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LETTER TO EDITOR
Year : 1998  |  Volume : 46  |  Issue : 3  |  Page : 174-175

Efficacy of paraformaldehyde tablets in sterilization of polyvinyl-chloride tubing


Correspondence Address:
S Sharma


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Source of Support: None, Conflict of Interest: None


PMID: 10085634

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How to cite this article:
Sharma S. Efficacy of paraformaldehyde tablets in sterilization of polyvinyl-chloride tubing. Indian J Ophthalmol 1998;46:174-5

How to cite this URL:
Sharma S. Efficacy of paraformaldehyde tablets in sterilization of polyvinyl-chloride tubing. Indian J Ophthalmol [serial online] 1998 [cited 2020 Jun 3];46:174-5. Available from: http://www.ijo.in/text.asp?1998/46/3/174/14951

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Antiseptics, disinfectants and sterilization procedures are important in preventing nosocomial infections. The choice of agents and procedures to be used depends on a variety of factors such as the degree of microbial killing required, the nature of the item to be treated and the cost and ease of using the available agents.

Formaldehyde, principally marketed as a water-based solution called Formalin (37% formaldehyde by weight), is a bactericide, tuberculocide, fungicide, virucide and sporicide.[1] It is a high-level disinfectant and sterilant in both its liquid and gaseous states. However, its use in hospital environments has been drastically reduced in the United States after the National Institute for Occupational Safety and Health indicated that formaldehyde should be handled as a potential carcinogen.[2] In our country, nevertheless, formaldehyde continues to be used extensively in the hospital environment for various purposes including operating room sterilization, decontamination of equipment, etc., apart from its wide usage in specimen preservation. One of the curious applications of this agent, prevalent in ophthalmic operation theatres in India, is in the form of tablets for the sterilization of cryopexy probes, crescent knives or blades, sharp keratomes and other sharp instruments that can be damaged by heat. These are available in the form of paraformaldehyde polymer of formaldehyde, as tablets of one gram each. A literature search did not provide adequate information regarding the efficacy of this form of formaldehyde in sterilization. Therefore, we decided to test the same. The study design is shown in the Figure.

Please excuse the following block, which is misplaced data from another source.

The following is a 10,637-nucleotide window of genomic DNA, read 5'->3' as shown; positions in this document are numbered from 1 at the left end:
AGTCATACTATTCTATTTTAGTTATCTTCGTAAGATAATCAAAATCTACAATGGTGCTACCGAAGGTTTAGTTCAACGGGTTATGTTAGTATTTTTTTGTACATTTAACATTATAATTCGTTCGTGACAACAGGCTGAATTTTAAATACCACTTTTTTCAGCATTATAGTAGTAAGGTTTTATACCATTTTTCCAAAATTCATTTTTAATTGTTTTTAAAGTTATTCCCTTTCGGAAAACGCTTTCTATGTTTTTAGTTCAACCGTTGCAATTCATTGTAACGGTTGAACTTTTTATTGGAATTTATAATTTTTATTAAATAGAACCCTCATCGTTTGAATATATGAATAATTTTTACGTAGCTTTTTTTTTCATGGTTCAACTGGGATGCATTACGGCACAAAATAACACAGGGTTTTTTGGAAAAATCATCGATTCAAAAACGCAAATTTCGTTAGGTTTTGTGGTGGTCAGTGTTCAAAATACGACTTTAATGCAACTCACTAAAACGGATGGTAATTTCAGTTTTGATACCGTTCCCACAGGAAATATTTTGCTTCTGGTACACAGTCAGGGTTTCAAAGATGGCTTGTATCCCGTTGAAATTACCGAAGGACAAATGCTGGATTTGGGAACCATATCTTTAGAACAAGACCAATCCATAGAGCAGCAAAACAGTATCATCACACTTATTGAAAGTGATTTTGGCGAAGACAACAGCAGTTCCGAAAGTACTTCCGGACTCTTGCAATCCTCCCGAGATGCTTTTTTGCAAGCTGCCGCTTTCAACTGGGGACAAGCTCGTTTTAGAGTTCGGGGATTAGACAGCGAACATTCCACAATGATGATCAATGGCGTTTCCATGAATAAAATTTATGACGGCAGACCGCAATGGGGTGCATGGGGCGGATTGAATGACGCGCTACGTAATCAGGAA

Briefly, standard suspensions of Escherichia coli, Bacillus subtilis and Aspergillus flavus containing 10 8 cells (spores in case of A. flavus) per millilitre of phosphate buffered saline pH 7.4 (PBS) were used to artificially contaminate 27 pieces (1.5 meters each) of intravenous infusion tubing (polyvinyl chloride). Contamination was done by passing 1 ml of the microbial suspension through the full length of each tube using a syringe. The tubes were then flushed thoroughly with tap water and three tubes each were placed in airtight containers (20x15x15 cms) with either 5, 10 or 20 tablets of paraformaldehyde. At the end of 8, 16 and 24 hours one tube each was removed, flushed with 0.5 ml of sterile PBS, and the fluid from outlet was allowed to drop on sheep blood chocolate agar plates. The plates were incubated at 35C for 48 hrs in the case of E. coli and B. subtilis and at 27C for 4 days in the case of A. flaυus. The results are summarized in the Table.

While the vegetative form of bacteria (E. coli) was killed effectively within 8 hrs by exposure to as few as 5 tablets, the spore-bearing organisms (B. subtilis and A. flavus) required 24 hrs and more tablets. We conclude that with an adequate number of tablets (≥10), airtight containers and adequate exposure time (≥24 hours) the paraformaldehyde can effectively sterilize contaminated tubing or similar material.

However, this communication is not meant to recommend this procedure but only to emphasize that the use of paraformaldehyde tablets does result in effective sterilization. There always remains a risk of inadequate sterilization if the product is substandard and sufficient exposure time has not elapsed.

 
  References Top

1.
Rutala WA. APIC guideline for selection and use of disinfectants. Am J Inf Control 1990; 18:99-117.  Back to cited text no. 1
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2.
National Institute of Occupational Safety and Health (U.S). Formaldehyde:evidence of carcinogenicity. NIOSH Current Intelligence Bulletin 34. Washington DC: Department of Health Education and welfare Publication ;15 April 1981. p 81-111.   Back to cited text no. 2
    


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